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Shell Autocomplete

Clikt includes built-in support for generating autocomplete scripts for bash, zsh and fish shells.

$ ./repo <TAB><TAB>
commit clone pull

$ ./repo -<TAB>
--config -h --help --repo-home --verbose

$./repo --repo-home ./g<TAB>
./git ./got ./good

Enabling Completion

Clikt handles autocomplete by generating a shell script that defines the completion. You generate the script once each time your CLI changes, and load it each time your start your shell.

With an environment variable

You can generate the completion script by invoking your program with a special environment variable.

You can set the variable name manually with the autoCompleteEnvvar parameter in the CliktCommand constructor. By default, it’s your command’s name capitalized, with - replaced with _, and prefixed with another _. So if your command name is my-command, the variable would be _MY_COMMAND_COMPLETE=bash, _MY_COMMAND_COMPLETE=zsh, or _MY_COMMAND_COMPLETE=fish, depending on your current shell.

For example to activate bash autocomplete for this command:

class MyProgram: CliktCommand() {
    // ...

You can generate the completion script and save it to a file like this:

$ _MY_PROGRAM_COMPLETE=bash ./my-program > ~/

With an option

If you’d prefer not to use environment variables, you can add a special option to your command with the completionOption function. Invoking your program with this option will generate the completion script:

class MyCommand: CliktCommand() {
    init {
    // ...
class MyCommand: CliktCommand() {

fun main(args: Array<String>) = MyCommand().completionOption().main(args)
$ ./my-command --generate-completion=bash > ~/

With a subcommand

A third option is to add a subcommand that will generate the completion when invoked.

class MyCommand: CliktCommand() {
    init {
    // ...
class MyCommand: CliktCommand() {

fun main(args: Array<String>) = MyCommand().subcommands(CompletionCommand()).main(args)
$ ./my-command generate-completion bash > ~/

Using the generated script

Once you’ve generated the completion script, source the file to activate completion:

$ source ~/

You can add that source command to your startup script so that completion is always available. For example, with bash:

$ echo source ~/ >> ~/.bashrc

You’ll need to regenerate the completion script any time your command structure changes.

Supported Functionality

Bash and Zsh

Currently subcommand, option, and command alias names can be completed, as well as values for options and arguments. choice parameters are completed with their possible values. Other parameter types are completed as file or directory names. Context.allowInterspersedArgs is supported.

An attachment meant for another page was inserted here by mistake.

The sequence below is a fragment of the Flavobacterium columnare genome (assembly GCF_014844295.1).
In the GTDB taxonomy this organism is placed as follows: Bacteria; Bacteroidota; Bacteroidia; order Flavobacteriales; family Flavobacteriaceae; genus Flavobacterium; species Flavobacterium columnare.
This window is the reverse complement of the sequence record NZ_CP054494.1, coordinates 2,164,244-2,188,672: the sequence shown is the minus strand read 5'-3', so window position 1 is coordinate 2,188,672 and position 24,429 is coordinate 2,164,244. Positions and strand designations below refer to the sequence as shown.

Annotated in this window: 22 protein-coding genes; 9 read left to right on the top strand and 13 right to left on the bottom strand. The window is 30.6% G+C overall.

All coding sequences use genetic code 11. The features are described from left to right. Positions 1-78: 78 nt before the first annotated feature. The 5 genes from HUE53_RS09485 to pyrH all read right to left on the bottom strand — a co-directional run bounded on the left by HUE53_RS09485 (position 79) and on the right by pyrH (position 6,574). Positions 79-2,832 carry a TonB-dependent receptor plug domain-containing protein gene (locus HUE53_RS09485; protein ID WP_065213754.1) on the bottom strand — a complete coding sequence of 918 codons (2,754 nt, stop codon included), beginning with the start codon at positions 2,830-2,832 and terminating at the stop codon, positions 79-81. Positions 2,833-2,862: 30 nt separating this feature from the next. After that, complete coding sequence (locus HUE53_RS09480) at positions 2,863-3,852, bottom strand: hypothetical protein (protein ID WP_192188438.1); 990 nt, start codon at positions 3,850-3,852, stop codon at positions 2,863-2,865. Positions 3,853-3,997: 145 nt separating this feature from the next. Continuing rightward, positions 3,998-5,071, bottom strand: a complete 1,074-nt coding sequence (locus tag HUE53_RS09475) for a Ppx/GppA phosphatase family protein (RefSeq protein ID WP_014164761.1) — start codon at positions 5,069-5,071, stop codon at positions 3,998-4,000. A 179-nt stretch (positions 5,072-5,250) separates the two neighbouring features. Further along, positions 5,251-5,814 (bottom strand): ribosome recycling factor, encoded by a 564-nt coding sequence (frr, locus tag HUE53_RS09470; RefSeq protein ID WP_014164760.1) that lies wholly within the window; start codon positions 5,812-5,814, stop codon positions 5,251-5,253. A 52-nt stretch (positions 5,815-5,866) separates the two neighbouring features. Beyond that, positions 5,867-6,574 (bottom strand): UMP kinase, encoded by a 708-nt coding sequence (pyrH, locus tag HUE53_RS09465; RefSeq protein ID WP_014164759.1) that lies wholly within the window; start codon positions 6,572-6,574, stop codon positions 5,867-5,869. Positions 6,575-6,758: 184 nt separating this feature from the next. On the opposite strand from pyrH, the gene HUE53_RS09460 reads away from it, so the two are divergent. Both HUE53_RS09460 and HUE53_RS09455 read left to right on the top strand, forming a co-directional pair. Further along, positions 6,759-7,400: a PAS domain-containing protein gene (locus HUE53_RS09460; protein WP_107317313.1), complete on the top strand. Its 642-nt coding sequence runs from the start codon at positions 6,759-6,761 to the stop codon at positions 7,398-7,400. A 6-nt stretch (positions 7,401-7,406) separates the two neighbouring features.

Fish’s completion mechanism is more limited that Bash’s. Subcommands can be completed, options can be completed as long as they start with a -. Completion suggestions for positional arguments are the union of all positional arguments. Other advanced Clikt features are not supported.

Customizing Completions

There is built-in completion for values for choice parameters, and for parameters converted with file and path.

You can add completion for other parameters with the completionCandidates parameter to option() and argument(). The value can be one of the following:

  • None: The default. The parameter’s values will not be completed.
  • Path: Completions will be filesystem paths.
  • Hostname: Completions will be read from the system’s hosts file.
  • Username: Completions will be taken from the system’s users.
  • Fixed: Completions are given as a fixed set of strings.
  • Custom: Completions are generated from a custom script.

Custom completion candidates

The Custom type takes a block that returns code to add to the script which generates completions for the given parameter.

If you just want to call another script or binary that prints all possible completion words to stdout, you can use fromStdout.

Both Bash and ZSH scripts use Bash’s Programmable Completion system (ZSH via a comparability layer). The string returned from [generator] should be the body of a function that will be passed to compgen -F.

Specifically, you should set the variable COMPREPLY to the completion(s) for the current word being typed. The word being typed can be retrieved from the COMP_WORDS array at index COMP_CWORD.

class Hello: CliktCommand() {
    // This example uses `echo`, but you would use your own binary
    // or script that prints the completions.
    val name by option(completionCandidates =
        CompletionCandidates.Custom.fromStdout("echo completion1 completion2")
    override fun run() {
        echo("Hello, $name!")
class Hello: CliktCommand() {
    // This is identical to the previous example
    val name by option(completionCandidates = CompletionCandidates.Custom {
        WORDS=${'$'}(echo completion1 completion2)
        COMPREPLY=(${'$'}(compgen -W "${'$'}WORDS" -- "${'$'}{COMP_WORDS[${'$'}COMP_CWORD]}"))
    override fun run() {
        echo("Hello, $name!")


Token Normalization is not supported.

If you have arguments that occur after a multiple argument, those arguments won’t be autocompleted. Partial command lines are ambiguous in those situations, and Clikt assumes that you’re trying to complete the multiple argument rather than the later ones.

Bash must be at least version 3, or Zsh must be at least version 4.1.